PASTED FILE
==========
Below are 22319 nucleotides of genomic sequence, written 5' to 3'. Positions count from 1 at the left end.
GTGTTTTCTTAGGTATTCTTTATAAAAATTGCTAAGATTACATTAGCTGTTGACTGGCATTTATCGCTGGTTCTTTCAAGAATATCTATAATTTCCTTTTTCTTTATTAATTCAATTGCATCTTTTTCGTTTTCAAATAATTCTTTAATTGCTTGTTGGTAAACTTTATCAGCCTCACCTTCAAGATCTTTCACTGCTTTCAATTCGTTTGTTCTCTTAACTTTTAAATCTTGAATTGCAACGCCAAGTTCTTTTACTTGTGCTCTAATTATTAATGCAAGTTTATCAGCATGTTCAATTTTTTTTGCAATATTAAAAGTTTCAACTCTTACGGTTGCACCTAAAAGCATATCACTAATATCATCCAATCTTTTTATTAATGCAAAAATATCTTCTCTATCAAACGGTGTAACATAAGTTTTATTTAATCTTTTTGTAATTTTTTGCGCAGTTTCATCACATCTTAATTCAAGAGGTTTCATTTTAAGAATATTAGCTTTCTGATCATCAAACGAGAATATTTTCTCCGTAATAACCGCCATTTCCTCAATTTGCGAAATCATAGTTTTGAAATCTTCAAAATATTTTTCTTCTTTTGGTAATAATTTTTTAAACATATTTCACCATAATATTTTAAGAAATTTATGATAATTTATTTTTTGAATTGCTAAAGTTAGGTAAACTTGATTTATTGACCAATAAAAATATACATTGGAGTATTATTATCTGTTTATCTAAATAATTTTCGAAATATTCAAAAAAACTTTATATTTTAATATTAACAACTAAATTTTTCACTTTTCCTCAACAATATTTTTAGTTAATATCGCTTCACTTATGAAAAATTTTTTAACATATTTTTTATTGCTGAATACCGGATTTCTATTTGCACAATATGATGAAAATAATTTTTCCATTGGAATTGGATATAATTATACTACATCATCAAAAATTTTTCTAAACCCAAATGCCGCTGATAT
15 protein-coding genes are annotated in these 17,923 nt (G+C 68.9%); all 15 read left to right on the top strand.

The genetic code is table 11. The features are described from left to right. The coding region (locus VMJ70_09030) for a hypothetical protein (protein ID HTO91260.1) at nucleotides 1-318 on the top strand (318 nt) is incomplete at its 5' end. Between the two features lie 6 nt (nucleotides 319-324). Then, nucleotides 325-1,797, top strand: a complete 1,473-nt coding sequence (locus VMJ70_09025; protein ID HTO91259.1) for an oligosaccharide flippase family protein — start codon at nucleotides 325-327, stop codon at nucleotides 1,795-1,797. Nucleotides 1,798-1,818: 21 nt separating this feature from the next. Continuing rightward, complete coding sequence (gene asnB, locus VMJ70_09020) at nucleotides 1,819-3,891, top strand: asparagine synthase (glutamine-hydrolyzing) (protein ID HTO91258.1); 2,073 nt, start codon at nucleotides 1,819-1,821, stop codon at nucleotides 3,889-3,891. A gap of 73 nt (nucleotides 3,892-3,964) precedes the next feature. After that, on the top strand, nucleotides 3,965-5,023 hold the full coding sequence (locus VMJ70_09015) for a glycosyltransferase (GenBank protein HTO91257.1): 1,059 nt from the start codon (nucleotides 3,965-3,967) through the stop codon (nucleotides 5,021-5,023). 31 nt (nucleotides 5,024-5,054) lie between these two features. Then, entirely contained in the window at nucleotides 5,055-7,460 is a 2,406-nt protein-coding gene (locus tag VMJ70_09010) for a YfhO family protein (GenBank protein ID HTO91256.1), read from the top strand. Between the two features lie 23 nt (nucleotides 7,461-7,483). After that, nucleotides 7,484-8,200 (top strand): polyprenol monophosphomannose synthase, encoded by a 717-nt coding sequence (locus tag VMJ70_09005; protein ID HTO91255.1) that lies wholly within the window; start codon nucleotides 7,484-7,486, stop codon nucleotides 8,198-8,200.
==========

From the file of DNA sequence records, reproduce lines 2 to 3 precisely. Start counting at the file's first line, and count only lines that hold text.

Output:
GTGTTTTCTTAGGTATTCTTTATAAAAATTGCTAAGATTACATTAGCTGTTGACTGGCATTTATCGCTGGTTCTTTCAAGAATATCTATAATTTCCTTTTTCTTTATTAATTCAATTGCATCTTTTTCGTTTTCAAATAATTCTTTAATTGCTTGTTGGTAAACTTTATCAGCCTCACCTTCAAGATCTTTCACTGCTTTCAATTCGTTTGTTCTCTTAACTTTTAAATCTTGAATTGCAACGCCAAGTTCTTTTACTTGTGCTCTAATTATTAATGCAAGTTTATCAGCATGTTCAATTTTTTTTGCAATATTAAAAGTTTCAACTCTTACGGTTGCACCTAAAAGCATATCACTAATATCATCCAATCTTTTTATTAATGCAAAAATATCTTCTCTATCAAACGGTGTAACATAAGTTTTATTTAATCTTTTTGTAATTTTTTGCGCAGTTTCATCACATCTTAATTCAAGAGGTTTCATTTTAAGAATATTAGCTTTCTGATCATCAAACGAGAATATTTTCTCCGTAATAACCGCCATTTCCTCAATTTGCGAAATCATAGTTTTGAAATCTTCAAAATATTTTTCTTCTTTTGGTAATAATTTTTTAAACATATTTCACCATAATATTTTAAGAAATTTATGATAATTTATTTTTTGAATTGCTAAAGTTAGGTAAACTTGATTTATTGACCAATAAAAATATACATTGGAGTATTATTATCTGTTTATCTAAATAATTTTCGAAATATTCAAAAAAACTTTATATTTTAATATTAACAACTAAATTTTTCACTTTTCCTCAACAATATTTTTAGTTAATATCGCTTCACTTATGAAAAATTTTTTAACATATTTTTTATTGCTGAATACCGGATTTCTATTTGCACAATATGATGAAAATAATTTTTCCATTGGAATTGGATATAATTATACTACATCATCAAAAATTTTTCTAAACCCAAATGCCGCTGATAT
15 protein-coding genes are annotated in these 17,923 nt (G+C 68.9%); all 15 read left to right on the top strand.